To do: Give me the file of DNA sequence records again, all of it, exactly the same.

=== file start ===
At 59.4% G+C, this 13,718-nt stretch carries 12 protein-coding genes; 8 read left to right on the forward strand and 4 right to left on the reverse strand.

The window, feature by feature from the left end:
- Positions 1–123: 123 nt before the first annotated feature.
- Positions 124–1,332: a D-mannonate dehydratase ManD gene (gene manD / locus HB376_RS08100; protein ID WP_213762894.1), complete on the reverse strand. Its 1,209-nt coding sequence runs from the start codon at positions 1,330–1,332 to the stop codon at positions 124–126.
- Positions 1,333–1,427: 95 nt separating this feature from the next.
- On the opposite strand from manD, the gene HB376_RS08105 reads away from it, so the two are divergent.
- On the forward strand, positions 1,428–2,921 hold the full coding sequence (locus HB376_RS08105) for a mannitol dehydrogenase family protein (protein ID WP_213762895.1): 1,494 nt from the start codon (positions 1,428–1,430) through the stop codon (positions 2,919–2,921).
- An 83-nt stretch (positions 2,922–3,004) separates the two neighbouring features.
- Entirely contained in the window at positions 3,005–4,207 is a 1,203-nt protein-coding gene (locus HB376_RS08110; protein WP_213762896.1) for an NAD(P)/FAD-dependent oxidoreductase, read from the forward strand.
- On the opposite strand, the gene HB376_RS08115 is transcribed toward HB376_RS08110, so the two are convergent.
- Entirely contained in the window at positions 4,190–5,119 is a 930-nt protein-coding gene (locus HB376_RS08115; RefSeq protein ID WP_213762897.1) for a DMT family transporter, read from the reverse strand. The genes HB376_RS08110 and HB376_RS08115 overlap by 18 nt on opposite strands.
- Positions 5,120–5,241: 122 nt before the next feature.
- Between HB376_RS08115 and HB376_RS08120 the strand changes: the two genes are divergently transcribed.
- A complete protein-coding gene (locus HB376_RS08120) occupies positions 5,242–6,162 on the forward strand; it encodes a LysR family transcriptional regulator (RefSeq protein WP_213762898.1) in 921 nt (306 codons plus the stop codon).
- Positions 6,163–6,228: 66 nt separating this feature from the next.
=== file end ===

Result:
At 59.4% G+C, this 13,718-nt stretch carries 12 protein-coding genes; 8 read left to right on the forward strand and 4 right to left on the reverse strand.

The window, feature by feature from the left end:
- Positions 1–123: 123 nt before the first annotated feature.
- Positions 124–1,332: a D-mannonate dehydratase ManD gene (gene manD / locus HB376_RS08100; protein ID WP_213762894.1), complete on the reverse strand. Its 1,209-nt coding sequence runs from the start codon at positions 1,330–1,332 to the stop codon at positions 124–126.
- Positions 1,333–1,427: 95 nt separating this feature from the next.
- On the opposite strand from manD, the gene HB376_RS08105 reads away from it, so the two are divergent.
- On the forward strand, positions 1,428–2,921 hold the full coding sequence (locus HB376_RS08105) for a mannitol dehydrogenase family protein (protein ID WP_213762895.1): 1,494 nt from the start codon (positions 1,428–1,430) through the stop codon (positions 2,919–2,921).
- An 83-nt stretch (positions 2,922–3,004) separates the two neighbouring features.
- Entirely contained in the window at positions 3,005–4,207 is a 1,203-nt protein-coding gene (locus HB376_RS08110; protein WP_213762896.1) for an NAD(P)/FAD-dependent oxidoreductase, read from the forward strand.
- On the opposite strand, the gene HB376_RS08115 is transcribed toward HB376_RS08110, so the two are convergent.
- Entirely contained in the window at positions 4,190–5,119 is a 930-nt protein-coding gene (locus HB376_RS08115; RefSeq protein ID WP_213762897.1) for a DMT family transporter, read from the reverse strand. The genes HB376_RS08110 and HB376_RS08115 overlap by 18 nt on opposite strands.
- Positions 5,120–5,241: 122 nt before the next feature.
- Between HB376_RS08115 and HB376_RS08120 the strand changes: the two genes are divergently transcribed.
- A complete protein-coding gene (locus HB376_RS08120) occupies positions 5,242–6,162 on the forward strand; it encodes a LysR family transcriptional regulator (RefSeq protein WP_213762898.1) in 921 nt (306 codons plus the stop codon).
- Positions 6,163–6,228: 66 nt separating this feature from the next.